La Mare de Carteret will close, while three comprehensive 11-16 schools and a new sixth form centre will open fully by 2024, according to Education's £43.5m proposals to "reorganise" local schooling.
The States will be asked to approve 11-16 schools at Les Beaucamps, Les Varendes and St Sampson’s, alongside a Sixth Form Centre co-located with the Guernsey Institute at Les Ozouets Campus, which will be demolished and rebuilt.
The capital costs have been estimated at £43.5m - with an extra £10m requested on top in case the high-level projections prove too "optimistic".
Education says the ongoing revenue costs will not, "in the medium term", exceed the current revenue costs. The committee has not given any further comment on what those running costs will be compared to the current £18m a year annual running costs.
Pictured: Since most of the above estimates have been prepared using "high level estimates and assumptions", it is recommended that a sum of £10.5m is added to the amount delegated to P&R. This will account for what ESC describes as an ‘optimism bias’ should the capital costs become more expensive.
Under the plans, in September 2023 there will be no Year 7 intake into La Mare de Carteret.
In July 2024, it is proposed that pupils at La Mare de Carteret in Years 8, 9 and 10 will finish the year at La Mare de Carteret and move to join their peers at Les Varendes in Years 9, 10 and 11 in September 2024.
According to Education, its proposed model - which gives only a high-level overview of plans - provides "a relatively quick transition to a new delivery framework" and an ethos that is both "ambitious and aspirational".
The policy letter, which has been published at a time of significant financial shortfalls in the public purse, refers to the proposals as a "reorganisation" of secondary and post-16 education, having been described last States term as a "transformation".
"The Committee has prioritised the principle of equity," said Education. "It is not necessary to provide sameness in our education system, rather the priority should be to consider fairness so barriers to realising personal ambition are removed for all learners."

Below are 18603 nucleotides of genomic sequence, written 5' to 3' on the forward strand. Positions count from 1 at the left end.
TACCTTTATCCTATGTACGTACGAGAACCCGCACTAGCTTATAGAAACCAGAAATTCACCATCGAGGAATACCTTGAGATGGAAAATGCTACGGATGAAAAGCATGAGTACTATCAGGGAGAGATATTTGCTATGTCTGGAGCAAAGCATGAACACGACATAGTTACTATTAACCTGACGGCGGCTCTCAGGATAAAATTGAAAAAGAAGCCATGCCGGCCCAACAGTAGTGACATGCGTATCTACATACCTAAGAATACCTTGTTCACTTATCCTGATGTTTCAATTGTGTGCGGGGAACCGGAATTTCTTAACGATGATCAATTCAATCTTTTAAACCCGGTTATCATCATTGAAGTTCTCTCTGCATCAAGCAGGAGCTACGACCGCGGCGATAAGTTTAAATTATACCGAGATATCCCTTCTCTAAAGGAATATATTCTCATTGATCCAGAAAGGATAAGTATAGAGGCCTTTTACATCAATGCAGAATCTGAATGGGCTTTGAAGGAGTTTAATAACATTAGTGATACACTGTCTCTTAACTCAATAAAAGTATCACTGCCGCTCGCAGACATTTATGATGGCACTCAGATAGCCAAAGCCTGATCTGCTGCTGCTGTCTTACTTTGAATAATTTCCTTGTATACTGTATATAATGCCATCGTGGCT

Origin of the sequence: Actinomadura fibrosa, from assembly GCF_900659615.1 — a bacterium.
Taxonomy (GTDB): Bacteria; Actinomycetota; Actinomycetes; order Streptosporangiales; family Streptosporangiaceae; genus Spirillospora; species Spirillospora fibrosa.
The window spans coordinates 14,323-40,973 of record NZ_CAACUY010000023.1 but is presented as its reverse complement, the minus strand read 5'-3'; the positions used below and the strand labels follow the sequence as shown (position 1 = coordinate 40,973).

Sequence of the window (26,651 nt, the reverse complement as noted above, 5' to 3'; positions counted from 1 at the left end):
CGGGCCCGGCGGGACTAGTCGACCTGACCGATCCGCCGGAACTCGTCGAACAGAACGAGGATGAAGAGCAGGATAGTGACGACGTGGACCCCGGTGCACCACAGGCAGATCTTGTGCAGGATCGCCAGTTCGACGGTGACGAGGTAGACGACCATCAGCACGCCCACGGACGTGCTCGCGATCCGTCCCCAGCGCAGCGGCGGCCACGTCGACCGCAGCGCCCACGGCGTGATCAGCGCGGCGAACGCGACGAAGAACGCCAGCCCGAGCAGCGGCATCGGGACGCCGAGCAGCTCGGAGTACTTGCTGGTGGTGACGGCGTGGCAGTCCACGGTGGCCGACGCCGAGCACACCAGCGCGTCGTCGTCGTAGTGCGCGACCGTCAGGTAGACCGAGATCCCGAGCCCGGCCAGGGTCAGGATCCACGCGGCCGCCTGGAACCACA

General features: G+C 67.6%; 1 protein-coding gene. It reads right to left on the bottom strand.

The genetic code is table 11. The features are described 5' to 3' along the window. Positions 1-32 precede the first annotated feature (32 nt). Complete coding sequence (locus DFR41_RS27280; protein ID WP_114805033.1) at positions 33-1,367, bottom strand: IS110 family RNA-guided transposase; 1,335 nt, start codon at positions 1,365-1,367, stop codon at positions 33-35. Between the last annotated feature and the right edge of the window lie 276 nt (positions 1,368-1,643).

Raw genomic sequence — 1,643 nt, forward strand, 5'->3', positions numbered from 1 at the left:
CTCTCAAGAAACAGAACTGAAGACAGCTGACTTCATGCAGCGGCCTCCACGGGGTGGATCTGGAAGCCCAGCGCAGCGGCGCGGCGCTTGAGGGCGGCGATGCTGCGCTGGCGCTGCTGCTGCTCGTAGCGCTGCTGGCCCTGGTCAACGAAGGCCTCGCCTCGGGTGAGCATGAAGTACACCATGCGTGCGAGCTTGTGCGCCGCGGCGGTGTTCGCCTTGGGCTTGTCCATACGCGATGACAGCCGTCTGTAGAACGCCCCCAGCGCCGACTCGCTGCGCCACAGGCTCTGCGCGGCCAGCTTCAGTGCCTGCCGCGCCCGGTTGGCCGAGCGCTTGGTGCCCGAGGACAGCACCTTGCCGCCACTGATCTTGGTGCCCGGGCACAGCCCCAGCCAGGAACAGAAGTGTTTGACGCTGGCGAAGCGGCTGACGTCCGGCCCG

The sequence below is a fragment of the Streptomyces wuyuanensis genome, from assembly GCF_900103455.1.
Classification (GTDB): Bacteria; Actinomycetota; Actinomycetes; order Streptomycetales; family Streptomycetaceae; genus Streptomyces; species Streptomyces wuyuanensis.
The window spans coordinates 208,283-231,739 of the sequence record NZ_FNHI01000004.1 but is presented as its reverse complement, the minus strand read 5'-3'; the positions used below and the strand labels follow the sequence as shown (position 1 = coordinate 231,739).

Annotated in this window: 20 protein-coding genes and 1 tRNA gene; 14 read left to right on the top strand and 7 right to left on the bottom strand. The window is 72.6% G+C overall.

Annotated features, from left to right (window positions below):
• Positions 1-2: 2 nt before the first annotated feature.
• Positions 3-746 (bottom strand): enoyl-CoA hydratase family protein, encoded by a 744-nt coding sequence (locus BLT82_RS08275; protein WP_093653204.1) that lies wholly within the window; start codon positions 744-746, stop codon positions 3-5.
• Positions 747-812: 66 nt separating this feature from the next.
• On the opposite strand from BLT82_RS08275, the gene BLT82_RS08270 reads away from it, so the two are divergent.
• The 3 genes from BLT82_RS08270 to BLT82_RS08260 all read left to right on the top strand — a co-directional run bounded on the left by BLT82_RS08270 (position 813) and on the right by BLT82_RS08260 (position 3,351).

Pictured: The feeder school model from September 2023.
Each of the schools will have capacity for up to 780 students, with projections indicating that a maximum of 740 students would attend each site after the transition period to the new model has ended.
During that transition period, a cohort (approximately 200 students) will have to move site between Year 12 and Year 13.
"There is no requirement to split existing cohorts of students," Education added. "All students moving from La Mare de Carteret at the point that it closes can be guaranteed a place at Les Varendes, with opportunities for parental choice to move to either of the other two sites."
Education says there will be "very limited disruption to learning" for students on the school sites as works are carried out, as St Sampson’s requires no additional works, Les Beaucamps only a small extension in the lower car park, and Les Varendes "only upgrades rather than significant restructuring or extension."
The policy letter also considers the three 11-18 model that has been proposed by some Deputies and advocated most vocally by Deputy Jonathan Le Tocq.
It does not however provide a detailed, like-for-like comparison with either this model or the one-school model that was put forward and originally approved by the States before Deputy Dudley-Owen's 'pause and review' requete.
Education argues against an 11-18 system, saying that it: could not be implemented before September 2025 at the earliest; would cause disruption to the staff and students on existing school sites during extension works; and would not be able to offer "flexible curriculum approaches" by spreading resources too thin.
Three 11-18 schools is estimated to cost less in capital costs (£27.5m) as there will be extensions to schools, but no rebuilds.
"The three 11-18 school model has been estimated by applying the same assumptions in respect of class sizes, curriculum, etc. as used in the Committee’s preferred model," the committee explained.
"It assumes that the Sixth Form Centre would not be built at Les Ozouets, but that extensions would be required at Les Beaucamps and St Sampson’s in order to accommodate one-third of a sixth form on each site."
Pictured: Current pupil numbers in the mainstream States schools.
It adds: "The risks (and therefore the sum allowed for optimism bias) for this model would need to be higher to reflect that the Committee has not conducted the same level of scrutiny into these costs and the underlying assumptions."
The policy letter also published the interim report by the previous committee in 2020 - which can be read HERE - as an appendix to the proposals.
In conclusion, it argues against either of these models. The committee says it is realistic that no one model will please everyone in the profession or among the wider public. It believes, however, that its model will encourage pupils to 'belong, be confident and become'.
"Never has there been a time when it is more critical for government to demonstrate confident decision making and subsequent investment in its people."
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